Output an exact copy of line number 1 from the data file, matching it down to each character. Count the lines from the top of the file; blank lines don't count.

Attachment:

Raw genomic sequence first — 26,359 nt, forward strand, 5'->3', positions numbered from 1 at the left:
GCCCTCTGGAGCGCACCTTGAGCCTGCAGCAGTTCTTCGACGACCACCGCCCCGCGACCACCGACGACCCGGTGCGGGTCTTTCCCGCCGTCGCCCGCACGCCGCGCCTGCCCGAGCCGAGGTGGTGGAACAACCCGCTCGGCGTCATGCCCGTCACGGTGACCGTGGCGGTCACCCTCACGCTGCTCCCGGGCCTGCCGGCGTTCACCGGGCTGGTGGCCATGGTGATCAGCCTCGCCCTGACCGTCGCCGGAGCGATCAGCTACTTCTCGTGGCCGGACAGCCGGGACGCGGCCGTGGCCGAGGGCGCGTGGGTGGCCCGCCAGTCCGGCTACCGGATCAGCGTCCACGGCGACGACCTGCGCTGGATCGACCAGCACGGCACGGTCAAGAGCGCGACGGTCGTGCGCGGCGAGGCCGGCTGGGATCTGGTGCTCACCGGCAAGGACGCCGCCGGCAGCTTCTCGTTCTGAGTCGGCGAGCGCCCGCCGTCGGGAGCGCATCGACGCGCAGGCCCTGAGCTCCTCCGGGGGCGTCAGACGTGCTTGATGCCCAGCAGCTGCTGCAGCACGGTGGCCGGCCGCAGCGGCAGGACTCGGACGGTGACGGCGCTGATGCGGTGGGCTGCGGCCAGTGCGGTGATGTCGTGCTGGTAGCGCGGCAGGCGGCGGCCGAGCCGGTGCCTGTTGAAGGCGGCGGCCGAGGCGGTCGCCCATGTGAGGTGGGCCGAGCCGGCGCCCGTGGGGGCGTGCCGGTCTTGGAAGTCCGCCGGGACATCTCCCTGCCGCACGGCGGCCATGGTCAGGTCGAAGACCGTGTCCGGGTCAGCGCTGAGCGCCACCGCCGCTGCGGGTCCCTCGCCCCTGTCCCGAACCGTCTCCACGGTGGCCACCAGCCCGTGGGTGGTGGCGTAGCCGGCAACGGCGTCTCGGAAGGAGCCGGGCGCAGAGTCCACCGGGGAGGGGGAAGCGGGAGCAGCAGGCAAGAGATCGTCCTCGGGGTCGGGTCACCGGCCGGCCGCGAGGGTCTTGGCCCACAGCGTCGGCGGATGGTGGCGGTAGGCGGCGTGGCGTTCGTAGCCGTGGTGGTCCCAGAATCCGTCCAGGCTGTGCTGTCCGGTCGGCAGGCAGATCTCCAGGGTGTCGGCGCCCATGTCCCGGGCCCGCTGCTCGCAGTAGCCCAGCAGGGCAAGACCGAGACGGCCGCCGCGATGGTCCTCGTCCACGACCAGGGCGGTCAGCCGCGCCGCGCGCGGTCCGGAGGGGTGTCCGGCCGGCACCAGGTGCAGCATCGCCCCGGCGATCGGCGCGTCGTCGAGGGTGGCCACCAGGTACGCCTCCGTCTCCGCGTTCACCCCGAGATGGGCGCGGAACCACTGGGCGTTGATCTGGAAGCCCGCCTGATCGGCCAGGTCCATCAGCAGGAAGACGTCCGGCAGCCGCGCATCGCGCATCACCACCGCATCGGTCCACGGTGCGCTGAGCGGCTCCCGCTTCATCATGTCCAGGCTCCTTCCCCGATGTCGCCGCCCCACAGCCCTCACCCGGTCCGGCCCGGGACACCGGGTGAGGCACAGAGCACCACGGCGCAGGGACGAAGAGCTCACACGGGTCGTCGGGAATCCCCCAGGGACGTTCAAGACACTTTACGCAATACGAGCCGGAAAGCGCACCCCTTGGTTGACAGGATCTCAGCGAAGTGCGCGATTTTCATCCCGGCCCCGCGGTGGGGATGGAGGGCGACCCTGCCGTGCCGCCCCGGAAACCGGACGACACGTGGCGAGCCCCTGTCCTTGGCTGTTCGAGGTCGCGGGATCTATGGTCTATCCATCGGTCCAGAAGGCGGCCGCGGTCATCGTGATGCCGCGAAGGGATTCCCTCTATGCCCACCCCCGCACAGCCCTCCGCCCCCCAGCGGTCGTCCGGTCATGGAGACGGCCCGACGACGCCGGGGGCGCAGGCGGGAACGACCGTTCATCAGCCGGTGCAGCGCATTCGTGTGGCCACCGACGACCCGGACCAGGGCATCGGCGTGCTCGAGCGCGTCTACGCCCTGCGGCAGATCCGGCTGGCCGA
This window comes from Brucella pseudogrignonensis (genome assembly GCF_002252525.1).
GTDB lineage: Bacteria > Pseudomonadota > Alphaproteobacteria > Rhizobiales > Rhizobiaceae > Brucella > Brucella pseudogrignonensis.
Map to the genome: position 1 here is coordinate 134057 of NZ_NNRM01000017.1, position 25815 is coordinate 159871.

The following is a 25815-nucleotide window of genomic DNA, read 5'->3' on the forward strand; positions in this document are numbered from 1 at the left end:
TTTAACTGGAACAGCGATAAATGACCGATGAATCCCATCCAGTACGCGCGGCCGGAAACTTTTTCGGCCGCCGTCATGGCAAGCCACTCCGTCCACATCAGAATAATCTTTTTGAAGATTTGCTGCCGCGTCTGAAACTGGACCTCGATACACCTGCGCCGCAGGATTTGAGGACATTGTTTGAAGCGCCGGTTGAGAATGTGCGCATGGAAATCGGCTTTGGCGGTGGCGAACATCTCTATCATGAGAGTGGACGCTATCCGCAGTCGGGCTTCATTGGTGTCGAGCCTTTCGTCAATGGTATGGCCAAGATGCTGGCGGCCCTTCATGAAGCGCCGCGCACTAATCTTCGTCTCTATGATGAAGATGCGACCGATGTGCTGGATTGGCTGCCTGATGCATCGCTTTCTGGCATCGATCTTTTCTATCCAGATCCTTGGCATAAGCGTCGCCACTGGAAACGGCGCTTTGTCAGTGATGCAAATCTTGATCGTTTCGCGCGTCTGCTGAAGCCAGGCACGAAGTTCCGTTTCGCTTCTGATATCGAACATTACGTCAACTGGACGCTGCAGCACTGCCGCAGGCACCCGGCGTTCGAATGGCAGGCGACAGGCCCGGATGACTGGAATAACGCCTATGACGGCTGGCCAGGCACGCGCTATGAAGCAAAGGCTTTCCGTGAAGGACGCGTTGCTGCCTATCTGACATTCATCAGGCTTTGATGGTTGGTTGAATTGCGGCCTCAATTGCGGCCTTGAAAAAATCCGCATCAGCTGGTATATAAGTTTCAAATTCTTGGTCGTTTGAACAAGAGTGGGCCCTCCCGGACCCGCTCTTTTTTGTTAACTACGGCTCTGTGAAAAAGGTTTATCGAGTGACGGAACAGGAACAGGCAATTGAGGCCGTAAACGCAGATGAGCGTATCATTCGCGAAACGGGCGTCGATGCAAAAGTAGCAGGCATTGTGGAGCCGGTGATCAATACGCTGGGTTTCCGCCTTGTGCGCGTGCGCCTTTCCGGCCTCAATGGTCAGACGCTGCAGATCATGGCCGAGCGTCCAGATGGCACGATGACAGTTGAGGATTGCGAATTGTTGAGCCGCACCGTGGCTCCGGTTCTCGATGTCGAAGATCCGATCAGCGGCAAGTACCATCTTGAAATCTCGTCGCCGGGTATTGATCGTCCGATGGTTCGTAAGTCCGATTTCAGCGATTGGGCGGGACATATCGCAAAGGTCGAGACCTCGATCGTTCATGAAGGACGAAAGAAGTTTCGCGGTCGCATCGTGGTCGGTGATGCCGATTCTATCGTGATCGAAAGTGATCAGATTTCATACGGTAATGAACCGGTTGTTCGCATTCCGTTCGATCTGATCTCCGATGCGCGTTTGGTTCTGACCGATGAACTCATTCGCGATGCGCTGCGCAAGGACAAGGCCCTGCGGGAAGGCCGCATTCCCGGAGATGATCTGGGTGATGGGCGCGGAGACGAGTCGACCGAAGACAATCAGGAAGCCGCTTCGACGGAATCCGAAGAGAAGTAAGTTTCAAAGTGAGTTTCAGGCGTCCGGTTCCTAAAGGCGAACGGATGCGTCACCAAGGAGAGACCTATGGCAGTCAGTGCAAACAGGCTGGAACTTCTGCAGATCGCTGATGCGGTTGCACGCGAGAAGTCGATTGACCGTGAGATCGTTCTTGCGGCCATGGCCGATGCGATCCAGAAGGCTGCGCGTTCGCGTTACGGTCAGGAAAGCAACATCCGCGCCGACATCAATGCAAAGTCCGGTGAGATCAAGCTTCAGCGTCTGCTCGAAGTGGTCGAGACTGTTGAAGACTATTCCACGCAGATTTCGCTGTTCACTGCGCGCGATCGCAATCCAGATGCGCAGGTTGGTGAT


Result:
Raw genomic sequence first — 26,359 nt, forward strand, 5'->3', positions numbered from 1 at the left: